The truth of the matter is that significant achievements and hard work on our behalf are frequently overshadowed by evidence of crass insensitivity and, frankly, sheer idiocy at all levels of public service.
Often, departmental officers are to blame for lapses of good sense, but just as it should be in a representative democracy, the buck must ultimately stop on the desks of elected politicians who have the final responsibility for seeing that departments are run properly.
Two recent cases illustrate almost perfectly just how bone-headed officialdom can be and how lax the political control of departmental actions often is.
The first involves the ludicrously misleading and no doubt highly expensive milestones which make a very poor job indeed of telling people how far they are from the Royal Square – information of questionable value in the first place. The second concerns the St Aubin Harbour notice prohibiting the feeding of geese.
The milestones, which echo a traditional style but are utterly incomprehensible to anyone who has not had the benefit of an explanation of their meaning, are at least attractive. However, in other respects they qualify as absurd wastes of money, effort and the time of public employees who really should be prevented from engaging in such meaningless folly.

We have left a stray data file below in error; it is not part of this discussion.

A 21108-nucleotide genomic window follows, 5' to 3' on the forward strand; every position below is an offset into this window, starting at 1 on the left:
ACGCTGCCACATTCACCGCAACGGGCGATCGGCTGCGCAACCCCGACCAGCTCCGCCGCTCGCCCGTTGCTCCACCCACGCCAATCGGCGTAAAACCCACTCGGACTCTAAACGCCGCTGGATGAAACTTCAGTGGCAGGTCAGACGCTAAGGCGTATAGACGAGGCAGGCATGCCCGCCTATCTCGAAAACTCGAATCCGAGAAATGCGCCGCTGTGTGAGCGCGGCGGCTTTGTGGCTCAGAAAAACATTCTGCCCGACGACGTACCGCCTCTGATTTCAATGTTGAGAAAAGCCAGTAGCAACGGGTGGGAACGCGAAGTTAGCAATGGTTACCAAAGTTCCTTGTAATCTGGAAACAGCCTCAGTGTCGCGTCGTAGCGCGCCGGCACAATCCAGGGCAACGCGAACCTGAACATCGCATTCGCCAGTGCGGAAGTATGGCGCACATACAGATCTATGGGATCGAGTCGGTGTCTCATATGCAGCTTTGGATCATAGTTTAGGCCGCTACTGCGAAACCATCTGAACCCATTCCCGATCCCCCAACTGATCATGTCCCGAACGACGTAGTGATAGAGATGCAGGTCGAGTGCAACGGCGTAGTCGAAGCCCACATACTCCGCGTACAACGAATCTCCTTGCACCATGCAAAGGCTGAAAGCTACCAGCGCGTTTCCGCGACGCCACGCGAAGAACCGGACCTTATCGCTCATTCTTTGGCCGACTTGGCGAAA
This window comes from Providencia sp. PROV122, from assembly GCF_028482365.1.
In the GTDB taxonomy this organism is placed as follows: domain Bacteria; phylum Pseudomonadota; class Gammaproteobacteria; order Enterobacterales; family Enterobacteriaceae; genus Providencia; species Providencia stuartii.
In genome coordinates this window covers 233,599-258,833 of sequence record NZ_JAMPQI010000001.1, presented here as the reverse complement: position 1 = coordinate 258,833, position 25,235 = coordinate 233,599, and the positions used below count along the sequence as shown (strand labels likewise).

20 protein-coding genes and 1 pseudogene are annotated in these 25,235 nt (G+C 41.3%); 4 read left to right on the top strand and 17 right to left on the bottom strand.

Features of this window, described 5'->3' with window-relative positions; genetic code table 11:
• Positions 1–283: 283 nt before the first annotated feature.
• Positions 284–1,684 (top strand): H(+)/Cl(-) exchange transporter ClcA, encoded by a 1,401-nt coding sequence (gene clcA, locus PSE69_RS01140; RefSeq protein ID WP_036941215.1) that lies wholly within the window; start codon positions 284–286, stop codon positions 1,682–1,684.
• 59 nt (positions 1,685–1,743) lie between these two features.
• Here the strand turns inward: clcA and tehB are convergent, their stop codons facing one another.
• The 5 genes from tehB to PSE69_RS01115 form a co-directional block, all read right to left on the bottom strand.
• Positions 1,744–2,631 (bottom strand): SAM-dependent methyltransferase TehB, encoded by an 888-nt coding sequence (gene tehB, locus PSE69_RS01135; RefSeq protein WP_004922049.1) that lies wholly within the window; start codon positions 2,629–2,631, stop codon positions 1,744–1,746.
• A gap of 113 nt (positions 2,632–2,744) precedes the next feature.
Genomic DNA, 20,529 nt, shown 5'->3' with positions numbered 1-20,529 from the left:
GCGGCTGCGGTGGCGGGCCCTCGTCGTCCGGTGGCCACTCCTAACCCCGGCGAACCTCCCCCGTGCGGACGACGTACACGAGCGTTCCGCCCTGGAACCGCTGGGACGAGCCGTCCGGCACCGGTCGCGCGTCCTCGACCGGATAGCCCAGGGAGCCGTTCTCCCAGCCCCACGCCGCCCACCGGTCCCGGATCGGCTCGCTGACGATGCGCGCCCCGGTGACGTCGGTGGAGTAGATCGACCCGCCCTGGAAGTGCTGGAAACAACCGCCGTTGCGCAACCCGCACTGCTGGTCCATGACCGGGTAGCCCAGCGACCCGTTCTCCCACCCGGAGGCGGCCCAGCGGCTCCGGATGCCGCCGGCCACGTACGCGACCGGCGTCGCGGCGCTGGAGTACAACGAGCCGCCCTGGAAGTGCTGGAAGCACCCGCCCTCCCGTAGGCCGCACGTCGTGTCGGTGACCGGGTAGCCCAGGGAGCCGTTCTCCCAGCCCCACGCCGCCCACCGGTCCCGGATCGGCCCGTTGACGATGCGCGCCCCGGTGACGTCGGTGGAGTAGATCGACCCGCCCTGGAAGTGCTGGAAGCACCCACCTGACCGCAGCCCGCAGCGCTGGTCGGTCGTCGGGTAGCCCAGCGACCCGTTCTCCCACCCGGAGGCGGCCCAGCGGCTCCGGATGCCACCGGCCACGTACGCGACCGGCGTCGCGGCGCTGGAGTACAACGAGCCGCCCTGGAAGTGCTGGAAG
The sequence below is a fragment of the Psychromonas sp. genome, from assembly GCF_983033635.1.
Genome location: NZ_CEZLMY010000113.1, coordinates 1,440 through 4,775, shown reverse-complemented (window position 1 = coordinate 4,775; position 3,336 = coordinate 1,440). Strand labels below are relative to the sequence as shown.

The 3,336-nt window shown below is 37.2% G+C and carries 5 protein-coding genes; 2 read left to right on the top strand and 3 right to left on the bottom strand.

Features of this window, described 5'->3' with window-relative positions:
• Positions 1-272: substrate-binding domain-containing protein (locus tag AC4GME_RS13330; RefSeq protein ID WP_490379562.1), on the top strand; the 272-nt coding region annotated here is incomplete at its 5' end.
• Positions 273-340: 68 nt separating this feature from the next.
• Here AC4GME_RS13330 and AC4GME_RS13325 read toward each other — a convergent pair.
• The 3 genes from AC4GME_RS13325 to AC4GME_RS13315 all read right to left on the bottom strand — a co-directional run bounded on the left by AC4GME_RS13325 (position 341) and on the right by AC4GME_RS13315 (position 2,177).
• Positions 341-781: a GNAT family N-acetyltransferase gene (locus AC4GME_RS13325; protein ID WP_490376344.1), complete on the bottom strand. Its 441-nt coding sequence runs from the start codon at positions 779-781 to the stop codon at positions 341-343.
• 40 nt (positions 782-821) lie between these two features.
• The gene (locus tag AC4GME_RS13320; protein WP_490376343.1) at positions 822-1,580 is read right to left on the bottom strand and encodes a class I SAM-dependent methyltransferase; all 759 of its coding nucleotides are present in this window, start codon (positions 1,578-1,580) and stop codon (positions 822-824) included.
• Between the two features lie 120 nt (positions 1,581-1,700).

The ‘don’t feed the geese’ notice is, meanwhile, a first-class example of the official tone of voice which, quite rightly, most people loathe with a vengeance. It makes sense not to throw crumbs and crusts to the St Aubin fowl – and hence the rat population which shares the harbour – but why the threatening, officious and offensive approach to advising the public of this? And why the large, ugly and intrusive sign which does absolutely nothing to enhance the appearance of a picturesque quayside?
Against the background of the present zero-ten tax shock and impending public-sector deficits, milestones and hectoring notices might appear to be trivial matters. If, however, we cannot get the fine detail right, what hope is there of making sense of the major challenges which threaten to damage not only the quality of Island life, but also the fundamentals on which it is built?